Each year students are identified in Pelham at the Middle and High School level who need a more structured, organized form of instruction, with supervised mainstreaming to support their emotional needs.  The TSP (Therapeutic Support Program) in the high school was opened in September 2006 to allow Pelham students to remain in the PMHS.  These students have been successful in Pelham High School, with the support of additional psychological services, highly trained staff and supportive administration.  Students have graduated and are currently attending college programs, as a result of the TSP initiative.  The high school program will continue for the 2012-2013 school year.  Similar needs had become evident in the Pelham Middle School, resulting in the implementation of a TSP program for middle school students for the 2010-2011 and 2011-2012 school year.  The Middle School TSP program in 2012-2013 has been modified to meet the needs of the current student body.  

Foundations of Learning
The Foundations of Learning is a specialized program which had been historically offered in the Prospect Hill School and Pelham Middle School in past years.  It was fully implemented in the Pelham Memorial High School for the 2008-2009 school year.  Students are accepted into the program based on educational needs, yet not a specific classification.  Students work toward alternative learning standards based upon the NYS Curriculum and their own individual differences.  Students are typically struggling with basic academic or communication skills and may exhibit mild behavioral demands. 

Psychology Services
School psychologists assist the educational staff in evaluating student learning and related problems. The psychologists work with students and parents and refer them to appropriate counseling agencies as needed.

Speech and Language Services
The Pelham Schools offer speech and language services to students who have significant receptive or expressive language delays. Therapists assist in the identification and instruction of children requiring these services.  

School Counseling Services
The counseling programs for middle and high school students are proactive. Small group outreach programs target both social and academic concerns. Post secondary goals also are a major focus for PMHS counselors. Counselors work with families, administration, outside agencies, the District Special Education Office and Section 504 Committee to ensure that students’ needs are met. Students and parents may contact counselors at any time by making an appointment with the Counseling Office.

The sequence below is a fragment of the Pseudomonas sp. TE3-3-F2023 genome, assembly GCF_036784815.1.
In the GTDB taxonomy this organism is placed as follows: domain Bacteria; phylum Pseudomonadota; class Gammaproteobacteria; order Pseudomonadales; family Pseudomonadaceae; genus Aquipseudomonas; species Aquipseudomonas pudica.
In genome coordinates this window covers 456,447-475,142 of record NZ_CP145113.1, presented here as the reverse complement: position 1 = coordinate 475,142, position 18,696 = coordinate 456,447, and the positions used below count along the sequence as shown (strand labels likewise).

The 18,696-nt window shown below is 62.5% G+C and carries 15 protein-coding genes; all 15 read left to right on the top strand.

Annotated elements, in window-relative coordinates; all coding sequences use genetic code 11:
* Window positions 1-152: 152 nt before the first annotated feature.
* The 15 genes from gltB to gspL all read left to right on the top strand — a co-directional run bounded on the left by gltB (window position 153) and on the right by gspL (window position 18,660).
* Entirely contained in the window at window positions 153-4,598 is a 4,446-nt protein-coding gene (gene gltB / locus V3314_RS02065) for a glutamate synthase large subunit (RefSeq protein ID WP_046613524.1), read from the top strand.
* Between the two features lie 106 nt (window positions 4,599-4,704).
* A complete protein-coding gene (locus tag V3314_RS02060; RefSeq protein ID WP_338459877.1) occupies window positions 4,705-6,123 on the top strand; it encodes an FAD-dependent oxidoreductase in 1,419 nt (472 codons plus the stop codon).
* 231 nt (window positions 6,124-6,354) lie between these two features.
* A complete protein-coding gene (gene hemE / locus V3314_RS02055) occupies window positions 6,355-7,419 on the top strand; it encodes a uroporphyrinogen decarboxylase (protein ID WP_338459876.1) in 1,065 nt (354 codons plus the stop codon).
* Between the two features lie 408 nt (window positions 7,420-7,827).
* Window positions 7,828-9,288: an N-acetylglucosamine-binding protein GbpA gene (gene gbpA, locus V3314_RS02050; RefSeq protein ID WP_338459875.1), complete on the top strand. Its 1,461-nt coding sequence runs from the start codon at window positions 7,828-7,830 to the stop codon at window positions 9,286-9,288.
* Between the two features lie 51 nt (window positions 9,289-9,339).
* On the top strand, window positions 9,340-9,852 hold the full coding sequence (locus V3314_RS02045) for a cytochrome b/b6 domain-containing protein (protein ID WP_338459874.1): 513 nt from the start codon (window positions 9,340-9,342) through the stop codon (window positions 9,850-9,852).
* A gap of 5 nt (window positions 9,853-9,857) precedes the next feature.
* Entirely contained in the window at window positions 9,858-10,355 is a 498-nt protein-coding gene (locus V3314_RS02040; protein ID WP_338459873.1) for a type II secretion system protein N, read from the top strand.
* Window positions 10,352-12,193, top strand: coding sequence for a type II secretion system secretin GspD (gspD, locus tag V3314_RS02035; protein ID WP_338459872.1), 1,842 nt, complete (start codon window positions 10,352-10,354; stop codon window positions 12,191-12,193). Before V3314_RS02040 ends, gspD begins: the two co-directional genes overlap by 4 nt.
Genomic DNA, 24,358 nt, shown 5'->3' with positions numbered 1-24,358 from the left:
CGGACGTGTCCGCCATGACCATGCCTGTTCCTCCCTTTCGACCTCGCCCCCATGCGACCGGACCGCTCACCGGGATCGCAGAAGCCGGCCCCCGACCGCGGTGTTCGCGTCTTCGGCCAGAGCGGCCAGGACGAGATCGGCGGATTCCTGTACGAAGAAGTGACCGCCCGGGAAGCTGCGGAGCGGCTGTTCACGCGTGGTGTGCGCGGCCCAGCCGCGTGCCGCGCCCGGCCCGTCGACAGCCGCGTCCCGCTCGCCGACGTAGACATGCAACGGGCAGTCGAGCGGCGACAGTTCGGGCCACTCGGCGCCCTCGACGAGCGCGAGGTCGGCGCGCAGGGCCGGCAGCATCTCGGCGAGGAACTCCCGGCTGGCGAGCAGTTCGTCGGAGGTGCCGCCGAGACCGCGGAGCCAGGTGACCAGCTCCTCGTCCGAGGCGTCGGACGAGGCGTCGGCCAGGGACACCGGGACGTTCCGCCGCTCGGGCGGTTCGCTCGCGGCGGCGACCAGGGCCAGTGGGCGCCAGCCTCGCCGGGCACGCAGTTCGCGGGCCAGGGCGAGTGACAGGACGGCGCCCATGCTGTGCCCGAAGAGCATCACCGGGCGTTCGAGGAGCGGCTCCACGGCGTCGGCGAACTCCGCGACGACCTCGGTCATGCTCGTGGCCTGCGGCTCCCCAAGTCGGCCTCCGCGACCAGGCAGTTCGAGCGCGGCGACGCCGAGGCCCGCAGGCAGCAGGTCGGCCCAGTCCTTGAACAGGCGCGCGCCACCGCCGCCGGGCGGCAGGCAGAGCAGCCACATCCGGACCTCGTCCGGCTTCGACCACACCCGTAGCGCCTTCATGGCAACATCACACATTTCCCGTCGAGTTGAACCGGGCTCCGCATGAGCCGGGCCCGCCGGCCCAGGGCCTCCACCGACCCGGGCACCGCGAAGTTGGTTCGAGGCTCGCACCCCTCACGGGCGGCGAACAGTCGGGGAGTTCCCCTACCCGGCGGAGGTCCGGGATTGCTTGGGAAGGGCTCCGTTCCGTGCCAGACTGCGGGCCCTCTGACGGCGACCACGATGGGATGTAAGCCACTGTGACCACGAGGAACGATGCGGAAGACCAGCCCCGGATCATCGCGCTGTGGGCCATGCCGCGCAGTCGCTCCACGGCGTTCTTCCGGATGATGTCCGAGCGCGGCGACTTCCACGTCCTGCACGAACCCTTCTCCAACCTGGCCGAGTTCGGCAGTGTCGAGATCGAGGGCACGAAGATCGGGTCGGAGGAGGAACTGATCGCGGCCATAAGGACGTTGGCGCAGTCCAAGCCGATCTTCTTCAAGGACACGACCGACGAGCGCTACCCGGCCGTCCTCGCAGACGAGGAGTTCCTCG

Building Level Response to Intervention
Teams Individuals participating in an instructional decision-making team have a broad understanding of interventions and are highly skilled in data analysis, problem solving and decision making in support of improving instructional programs for students. The Response to Intervention Team is a collaborative building-based team which may include the principal, school psychologist, a regular education teacher, a special education teacher, speech and language therapist, reading teacher and other support staff. Using a problem solving approach, the team will create effective intervention plans for students who are not meeting learning standards and/or are exhibiting learning or behavioral differences. If the proposed interventions do not work, the child may then be referred for testing and special education services.  Parents and family members are an essential part of an effective RtI model.  The Response to Intervention (RtI) process and team can be used as part of the process to determining a learning disability; however, the process does not preclude parents from referring their child to the Committee on Special Education (CSE) at any point.   

Special Public and Private Day or Residential Schools
The majority of students with disabilities are educated in Pelham special education programs; however, students with more intensive specialized needs may require a different educational setting.  Pelham utilizes the Board of Cooperative Educational Services (BOCES) special education programs as well as other public school districts’ special education programs.  A small number of children are also educated in private day or residential schools.